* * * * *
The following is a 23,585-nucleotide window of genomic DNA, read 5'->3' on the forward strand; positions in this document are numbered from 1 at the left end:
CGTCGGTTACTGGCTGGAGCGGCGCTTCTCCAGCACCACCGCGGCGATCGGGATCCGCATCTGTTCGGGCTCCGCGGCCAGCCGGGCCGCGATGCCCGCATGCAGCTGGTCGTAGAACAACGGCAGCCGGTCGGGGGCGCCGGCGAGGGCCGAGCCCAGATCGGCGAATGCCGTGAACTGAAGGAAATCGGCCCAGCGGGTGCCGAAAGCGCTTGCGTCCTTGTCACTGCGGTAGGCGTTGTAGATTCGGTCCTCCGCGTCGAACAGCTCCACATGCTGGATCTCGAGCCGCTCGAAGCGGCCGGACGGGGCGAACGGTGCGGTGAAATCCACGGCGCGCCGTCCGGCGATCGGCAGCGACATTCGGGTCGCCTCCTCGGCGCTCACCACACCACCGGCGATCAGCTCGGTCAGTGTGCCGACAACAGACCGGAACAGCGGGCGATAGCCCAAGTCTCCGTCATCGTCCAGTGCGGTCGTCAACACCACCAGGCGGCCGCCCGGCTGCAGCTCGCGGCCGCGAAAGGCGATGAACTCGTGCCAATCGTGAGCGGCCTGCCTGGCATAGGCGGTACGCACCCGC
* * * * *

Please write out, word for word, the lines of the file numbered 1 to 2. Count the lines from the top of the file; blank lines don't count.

The following is a 23,585-nucleotide window of genomic DNA, read 5'->3' on the forward strand; positions in this document are numbered from 1 at the left end:
CGTCGGTTACTGGCTGGAGCGGCGCTTCTCCAGCACCACCGCGGCGATCGGGATCCGCATCTGTTCGGGCTCCGCGGCCAGCCGGGCCGCGATGCCCGCATGCAGCTGGTCGTAGAACAACGGCAGCCGGTCGGGGGCGCCGGCGAGGGCCGAGCCCAGATCGGCGAATGCCGTGAACTGAAGGAAATCGGCCCAGCGGGTGCCGAAAGCGCTTGCGTCCTTGTCACTGCGGTAGGCGTTGTAGATTCGGTCCTCCGCGTCGAACAGCTCCACATGCTGGATCTCGAGCCGCTCGAAGCGGCCGGACGGGGCGAACGGTGCGGTGAAATCCACGGCGCGCCGTCCGGCGATCGGCAGCGACATTCGGGTCGCCTCCTCGGCGCTCACCACACCACCGGCGATCAGCTCGGTCAGTGTGCCGACAACAGACCGGAACAGCGGGCGATAGCCCAAGTCTCCGTCATCGTCCAGTGCGGTCGTCAACACCACCAGGCGGCCGCCCGGCTGCAGCTCGCGGCCGCGAAAGGCGATGAACTCGTGCCAATCGTGAGCGGCCTGCCTGGCATAGGCGGTACGCACCCGC